Pioneer Spotlight: Dr. Yi Tong

Dr. Yi Tong

It was the idealism of youth and a persistent curiosity that initially drew Dr. Yi Tong, lecturer of philosophy at the University of Wisconsin-Platteville, to his chosen field.

Tong, who has taught at UW-Platteville since fall 2017, was born and raised in Hangzhou, the capital city of Zhejiang Province in China. In 2004, when he was 19 years old, he began taking courses at East China Normal University in Shanghai, in pursuit of a degree in finance for a future career in banking.

From fairly early on, however, Tong decided he did not want to live a life focused on making money. While in college, he was curious about many things, ranging from mathematics to history. While he particularly enjoyed thinking about what he described as “useless stuff,” such as, “is language necessary for thought, or is it the other way around?” he found the various subjects in finance uninteresting. Then, when he was a junior in college, he met a philosophy teacher who was offering a course on Ludwig Wittgenstein’s later philosophy. He sat in on the course and it was, for him, a revelation. As his undergraduate years were drawing to an end, he thought he would give philosophy a try.

And so, after earning a degree in finance from East China Normal University in 2008, Tong abandoned his path toward becoming a banker in Shanghai and began graduate work in philosophy at the University of Minnesota-Twin Cities in Minneapolis. In 2016, he earned a Ph.D. from the institution.

Then and now, Tong’s special interests include questions of methodology, philosophy of language and ethics. He is also interested in philosophy of law, an area where many important aspects of modern social political life and issues such as individual freedom, responsibility and luck intersect.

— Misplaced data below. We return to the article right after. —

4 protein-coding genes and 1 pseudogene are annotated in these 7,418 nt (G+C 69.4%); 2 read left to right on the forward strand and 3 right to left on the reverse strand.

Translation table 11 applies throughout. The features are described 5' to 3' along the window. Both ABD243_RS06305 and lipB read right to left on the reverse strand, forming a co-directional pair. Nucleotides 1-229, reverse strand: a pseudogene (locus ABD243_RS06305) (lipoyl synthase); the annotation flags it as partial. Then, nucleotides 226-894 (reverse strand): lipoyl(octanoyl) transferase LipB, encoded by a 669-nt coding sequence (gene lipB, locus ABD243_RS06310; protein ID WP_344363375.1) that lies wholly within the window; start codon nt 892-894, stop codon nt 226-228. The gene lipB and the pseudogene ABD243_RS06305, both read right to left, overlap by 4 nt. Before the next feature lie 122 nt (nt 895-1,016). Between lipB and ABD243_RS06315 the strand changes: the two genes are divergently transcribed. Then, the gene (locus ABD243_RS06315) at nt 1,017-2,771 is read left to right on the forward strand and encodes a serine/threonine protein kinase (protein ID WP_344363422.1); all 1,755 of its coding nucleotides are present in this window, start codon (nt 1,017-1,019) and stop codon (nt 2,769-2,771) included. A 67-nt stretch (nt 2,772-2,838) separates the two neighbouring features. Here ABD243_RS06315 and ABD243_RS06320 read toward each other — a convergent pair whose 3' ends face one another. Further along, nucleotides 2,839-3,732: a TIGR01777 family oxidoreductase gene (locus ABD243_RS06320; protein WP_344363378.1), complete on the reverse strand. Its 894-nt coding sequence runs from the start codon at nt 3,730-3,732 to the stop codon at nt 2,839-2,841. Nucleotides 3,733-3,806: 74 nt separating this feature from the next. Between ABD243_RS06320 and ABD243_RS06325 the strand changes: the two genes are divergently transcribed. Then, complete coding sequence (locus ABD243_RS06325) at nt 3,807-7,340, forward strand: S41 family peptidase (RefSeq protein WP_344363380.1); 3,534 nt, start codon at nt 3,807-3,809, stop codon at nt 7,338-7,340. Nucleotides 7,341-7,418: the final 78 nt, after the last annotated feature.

What do you love most about teaching?

First of all, teaching can very often help me achieve clarity in my own thinking. Clarity is a virtue of the kind of work I do. So, even if what I am saying is clearly wrong, I want to make sure that I am wrong clearly.

Second, there can be moments (in classroom discussions, meetings during office hours or reading a student’s written work), where I see that a student is seeing different things amongst the familiar or mundane (or is seeing them differently). That usually means a student is beginning to develop an ability, or more important, an overall willingness to think independently. That is the most rewarding kind of experience that I think a philosophy teacher could ever have.

Why is the study of philosophy important to a liberal education?

Part of the reason why the study of philosophy is important to a liberal education must involve going back to the word “liberal” in the phrase “liberal education” and consider what it means. The word “liberal” comes from the Latin word “liberalis,” which means “free,” as opposed to being a slave. According to the history of the word “liberal,” a liberal education is then one appropriate for a free person. It indicates what is appropriate for a person who has power over the direction of his or her own life.

That sounds quite desirable, right? But how could we be free and have power over our own lives then? True, we are not tied up; nor are we in shackles. In that sense, all of us are free. But we may not be free in the sense that, for example, we are subjects to all kinds of prejudices, biases, deceptions or even downright manipulations. They could come from sources ranging from harmful political ideologies to everyday commercial influences (some of them don’t just sell products, but also values, and hence, implicitly, a way of living).

So, freedom in the classical sense is not some external condition we could passively have or have not, but essentially established through an educational experience of growth and discovery, through which we become knowledgeable, thoughtful, critical, ethical and engaged public citizens. A philosophy course can contribute exactly toward reaching these goals.  

How do you hope your philosophy courses impact students, now and in the future?